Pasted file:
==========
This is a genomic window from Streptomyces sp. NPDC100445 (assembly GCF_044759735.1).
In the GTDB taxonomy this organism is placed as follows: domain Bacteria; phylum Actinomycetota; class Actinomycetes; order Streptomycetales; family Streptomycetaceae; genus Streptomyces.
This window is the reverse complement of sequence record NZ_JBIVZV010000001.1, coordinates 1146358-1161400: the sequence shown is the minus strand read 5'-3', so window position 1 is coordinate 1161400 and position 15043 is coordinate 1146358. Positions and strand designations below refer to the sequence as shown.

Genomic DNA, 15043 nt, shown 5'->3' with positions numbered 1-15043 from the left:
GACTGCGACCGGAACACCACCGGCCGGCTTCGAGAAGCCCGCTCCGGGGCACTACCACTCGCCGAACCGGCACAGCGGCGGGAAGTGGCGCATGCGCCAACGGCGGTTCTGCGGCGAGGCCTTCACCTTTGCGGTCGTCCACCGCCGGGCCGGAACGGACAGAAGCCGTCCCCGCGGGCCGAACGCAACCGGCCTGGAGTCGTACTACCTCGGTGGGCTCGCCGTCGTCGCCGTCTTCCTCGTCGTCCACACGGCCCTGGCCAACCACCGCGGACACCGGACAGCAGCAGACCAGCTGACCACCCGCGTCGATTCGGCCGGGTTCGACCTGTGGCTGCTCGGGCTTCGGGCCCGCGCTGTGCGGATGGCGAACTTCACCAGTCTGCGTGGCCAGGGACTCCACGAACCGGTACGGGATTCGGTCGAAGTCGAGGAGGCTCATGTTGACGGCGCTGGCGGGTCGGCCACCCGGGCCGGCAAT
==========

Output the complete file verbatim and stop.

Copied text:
This is a genomic window from Streptomyces sp. NPDC100445 (assembly GCF_044759735.1).
In the GTDB taxonomy this organism is placed as follows: domain Bacteria; phylum Actinomycetota; class Actinomycetes; order Streptomycetales; family Streptomycetaceae; genus Streptomyces.
This window is the reverse complement of sequence record NZ_JBIVZV010000001.1, coordinates 1146358-1161400: the sequence shown is the minus strand read 5'-3', so window position 1 is coordinate 1161400 and position 15043 is coordinate 1146358. Positions and strand designations below refer to the sequence as shown.

Genomic DNA, 15043 nt, shown 5'->3' with positions numbered 1-15043 from the left:
GACTGCGACCGGAACACCACCGGCCGGCTTCGAGAAGCCCGCTCCGGGGCACTACCACTCGCCGAACCGGCACAGCGGCGGGAAGTGGCGCATGCGCCAACGGCGGTTCTGCGGCGAGGCCTTCACCTTTGCGGTCGTCCACCGCCGGGCCGGAACGGACAGAAGCCGTCCCCGCGGGCCGAACGCAACCGGCCTGGAGTCGTACTACCTCGGTGGGCTCGCCGTCGTCGCCGTCTTCCTCGTCGTCCACACGGCCCTGGCCAACCACCGCGGACACCGGACAGCAGCAGACCAGCTGACCACCCGCGTCGATTCGGCCGGGTTCGACCTGTGGCTGCTCGGGCTTCGGGCCCGCGCTGTGCGGATGGCGAACTTCACCAGTCTGCGTGGCCAGGGACTCCACGAACCGGTACGGGATTCGGTCGAAGTCGAGGAGGCTCATGTTGACGGCGCTGGCGGGTCGGCCACCCGGGCCGGCAAT